Home Health Budget to address health backlogs, infrastructure

Budget to address health backlogs, infrastructure

by centra
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The National Treasury’s budget documentation indicates that government will allocate at least R809.4 billion to health to support the provision of and equitable access to healthcare services over the Medium Term Expenditure Framework (MTEF) period of three years.

Some R259.2 billion has been allocated to the department for the coming financial year.

WATCH| Finance Minister Enoch Godogwana Presents the 2023 Budget Speech

WATCH| Finance Minister Enoch Godogwana Presents the 2023 Budget Speech

According to the documentation, the allocation will allow the health sector to focus on addressing the accumulated backlog in core health services.

Backlogs in the sector include critical services such as surgery, oncology, antiretroviral treatments and Tuberculosis (TB) screening and treatment

“The 2023 budget includes additional funding to the health function of R7.5 billion in 2023/24, R7.8 billion in 2024/25 and R8.1 billion in 2025/26.

“These amounts will be channelled through the provincial equitable share to help address service backlogs and alleviate critical funding pressures in healthcare personnel [and] potentially also to retain some of the additional staff recruited during the pandemic, medicine, laboratory services, medical supplies and other key goods and services,” the department said.

Treasury will also direct some funding towards the National Health Insurance and healthcare services at South Africa’s border posts.

“Funds totalling R349.7 million in 2023/24, R432.3 million in 2024/25 and R568.6 million in 2025/26 are allocated to the National Health Insurance Indirect Grant to enable construction of the Limpopo Central Hospital in Polokwane.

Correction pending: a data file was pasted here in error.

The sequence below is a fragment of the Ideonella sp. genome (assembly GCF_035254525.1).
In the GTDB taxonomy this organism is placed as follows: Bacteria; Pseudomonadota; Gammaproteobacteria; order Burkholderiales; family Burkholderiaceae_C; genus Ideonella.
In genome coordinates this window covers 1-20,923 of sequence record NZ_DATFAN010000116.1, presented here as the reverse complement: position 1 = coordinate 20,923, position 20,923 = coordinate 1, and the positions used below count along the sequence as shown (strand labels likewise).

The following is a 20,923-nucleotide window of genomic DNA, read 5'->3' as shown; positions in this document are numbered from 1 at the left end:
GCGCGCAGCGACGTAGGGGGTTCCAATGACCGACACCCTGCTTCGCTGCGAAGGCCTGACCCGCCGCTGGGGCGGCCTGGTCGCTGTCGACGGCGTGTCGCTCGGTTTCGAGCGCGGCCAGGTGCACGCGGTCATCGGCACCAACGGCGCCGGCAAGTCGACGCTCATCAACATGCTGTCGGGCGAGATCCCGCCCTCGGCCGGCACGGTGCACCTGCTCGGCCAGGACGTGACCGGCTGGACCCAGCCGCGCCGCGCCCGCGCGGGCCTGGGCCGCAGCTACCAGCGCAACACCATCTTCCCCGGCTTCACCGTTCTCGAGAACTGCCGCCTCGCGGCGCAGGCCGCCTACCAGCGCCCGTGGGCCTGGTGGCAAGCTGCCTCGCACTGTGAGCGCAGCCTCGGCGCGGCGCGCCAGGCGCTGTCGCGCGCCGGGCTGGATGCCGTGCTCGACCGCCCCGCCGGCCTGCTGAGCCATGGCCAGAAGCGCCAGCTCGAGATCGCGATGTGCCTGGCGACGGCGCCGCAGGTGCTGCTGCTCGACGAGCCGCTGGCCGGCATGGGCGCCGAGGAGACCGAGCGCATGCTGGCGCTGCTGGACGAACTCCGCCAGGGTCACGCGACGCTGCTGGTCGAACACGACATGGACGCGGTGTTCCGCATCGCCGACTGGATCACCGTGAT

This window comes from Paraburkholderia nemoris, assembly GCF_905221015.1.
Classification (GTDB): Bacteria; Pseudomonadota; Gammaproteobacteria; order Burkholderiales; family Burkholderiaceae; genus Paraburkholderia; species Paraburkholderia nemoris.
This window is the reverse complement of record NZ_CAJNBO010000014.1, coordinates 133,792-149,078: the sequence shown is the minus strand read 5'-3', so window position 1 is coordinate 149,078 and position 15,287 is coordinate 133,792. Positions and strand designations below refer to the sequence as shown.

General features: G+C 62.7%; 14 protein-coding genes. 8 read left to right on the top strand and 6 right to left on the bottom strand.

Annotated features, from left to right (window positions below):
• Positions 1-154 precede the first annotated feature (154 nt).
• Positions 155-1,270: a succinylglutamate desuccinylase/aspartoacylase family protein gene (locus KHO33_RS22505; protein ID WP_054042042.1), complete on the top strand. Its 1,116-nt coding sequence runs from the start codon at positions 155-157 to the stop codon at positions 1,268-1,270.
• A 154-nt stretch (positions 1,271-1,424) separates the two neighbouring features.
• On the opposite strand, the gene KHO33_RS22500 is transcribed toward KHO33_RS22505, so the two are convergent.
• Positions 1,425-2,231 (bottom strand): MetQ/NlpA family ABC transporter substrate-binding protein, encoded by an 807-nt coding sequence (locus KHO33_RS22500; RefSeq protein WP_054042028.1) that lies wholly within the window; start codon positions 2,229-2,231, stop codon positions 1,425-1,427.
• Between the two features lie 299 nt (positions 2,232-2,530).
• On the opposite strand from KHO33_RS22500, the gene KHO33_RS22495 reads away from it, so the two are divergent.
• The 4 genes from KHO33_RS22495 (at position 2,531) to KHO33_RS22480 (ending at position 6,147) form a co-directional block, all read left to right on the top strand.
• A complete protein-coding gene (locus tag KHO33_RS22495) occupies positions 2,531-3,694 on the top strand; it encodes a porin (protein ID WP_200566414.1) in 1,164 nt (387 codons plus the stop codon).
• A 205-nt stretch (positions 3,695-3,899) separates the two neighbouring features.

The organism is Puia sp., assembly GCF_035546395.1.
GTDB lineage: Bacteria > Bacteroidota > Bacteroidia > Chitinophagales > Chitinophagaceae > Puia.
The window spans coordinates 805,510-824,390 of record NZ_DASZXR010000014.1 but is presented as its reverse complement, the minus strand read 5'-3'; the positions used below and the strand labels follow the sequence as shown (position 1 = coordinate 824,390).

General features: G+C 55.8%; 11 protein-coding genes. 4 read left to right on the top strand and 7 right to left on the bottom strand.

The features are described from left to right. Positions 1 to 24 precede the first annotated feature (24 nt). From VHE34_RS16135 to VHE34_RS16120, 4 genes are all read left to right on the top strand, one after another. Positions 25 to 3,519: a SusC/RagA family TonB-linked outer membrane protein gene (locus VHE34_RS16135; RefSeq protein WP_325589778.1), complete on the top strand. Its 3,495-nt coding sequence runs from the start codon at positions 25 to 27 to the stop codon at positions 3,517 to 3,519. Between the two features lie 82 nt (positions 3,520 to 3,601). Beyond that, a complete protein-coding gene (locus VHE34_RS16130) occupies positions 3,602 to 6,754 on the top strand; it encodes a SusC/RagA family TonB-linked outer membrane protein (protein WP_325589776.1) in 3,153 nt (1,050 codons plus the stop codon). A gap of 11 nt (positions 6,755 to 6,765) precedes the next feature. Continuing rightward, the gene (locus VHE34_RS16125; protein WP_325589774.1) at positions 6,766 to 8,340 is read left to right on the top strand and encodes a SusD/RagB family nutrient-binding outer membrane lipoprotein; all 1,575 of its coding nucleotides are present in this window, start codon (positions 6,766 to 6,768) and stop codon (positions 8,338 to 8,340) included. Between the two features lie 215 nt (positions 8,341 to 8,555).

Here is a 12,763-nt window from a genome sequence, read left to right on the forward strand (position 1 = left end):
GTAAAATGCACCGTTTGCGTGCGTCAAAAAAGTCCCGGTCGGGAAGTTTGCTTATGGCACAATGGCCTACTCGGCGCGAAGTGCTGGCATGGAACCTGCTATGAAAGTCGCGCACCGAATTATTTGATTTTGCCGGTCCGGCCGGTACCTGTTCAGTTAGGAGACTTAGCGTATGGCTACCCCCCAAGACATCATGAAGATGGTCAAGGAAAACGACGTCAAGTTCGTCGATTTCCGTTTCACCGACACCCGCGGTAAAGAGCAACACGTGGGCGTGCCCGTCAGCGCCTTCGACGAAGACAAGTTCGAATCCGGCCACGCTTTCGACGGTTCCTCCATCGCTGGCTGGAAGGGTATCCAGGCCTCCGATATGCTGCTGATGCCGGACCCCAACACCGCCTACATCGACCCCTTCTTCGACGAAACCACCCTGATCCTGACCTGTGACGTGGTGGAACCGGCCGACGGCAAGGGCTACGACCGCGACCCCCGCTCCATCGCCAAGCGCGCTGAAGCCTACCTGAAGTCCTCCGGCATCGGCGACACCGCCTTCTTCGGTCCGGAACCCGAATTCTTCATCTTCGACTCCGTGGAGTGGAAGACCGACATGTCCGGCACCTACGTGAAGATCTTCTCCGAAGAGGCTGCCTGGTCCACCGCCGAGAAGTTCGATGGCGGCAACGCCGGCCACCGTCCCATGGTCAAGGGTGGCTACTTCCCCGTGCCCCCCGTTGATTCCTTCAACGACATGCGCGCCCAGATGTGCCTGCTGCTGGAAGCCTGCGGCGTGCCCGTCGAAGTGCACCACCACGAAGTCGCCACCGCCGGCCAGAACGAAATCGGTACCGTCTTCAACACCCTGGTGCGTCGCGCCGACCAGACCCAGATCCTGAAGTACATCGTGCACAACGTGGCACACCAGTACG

“With effect from 1 April 2023, the responsibility to provide port health services will be shifted from the Department of Health to the Border Management Authority. Accordingly, R512 million is shifted over the MTEF period from the Department of Health to the Department of Home Affairs, which will facilitate the transfer of the funds to the authority,” the department said.

Community development

The National Treasury said spending in areas such as service delivery, transport, housing as well as spatial transformation and urban development is estimated to come in at some R825.8 billion over the next three years or the MTEF period.

The department explained that because these services are mainly provided by municipalities, at least 77% of this predicted expenditure will be in the form of transfers and subsidies.

“The local government equitable share is expected to increase at an average annual rate of 9.3%, from R83.7 billion in 2022/23 to R109.4 billion in 2025/26, mainly to provide for above-inflation escalation costs in bulk electricity and water supply. The equitable share includes allocations for the operational and maintenance costs associated with the provision of free basic services,” National Treasury said.

The department added that additional allocations have been made for bulk infrastructure “that will improve access to services through conditional grants in human settlements and water and sanitation”.

“These include an additional R2.2 billion for the urban settlements development grant for construction of the Lufhereng housing project in the City of Johannesburg metro and the Avoca Node development in the eThekwini metro.

“The regional bulk infrastructure grant in the Department of Water and Sanitation receives an additional R4.2 billion over the medium term for the implementation of a water security programme in the Nelson Mandela Bay metro and other water and sanitation supply programmes in other municipalities,” the Treasury said. – SAnews.


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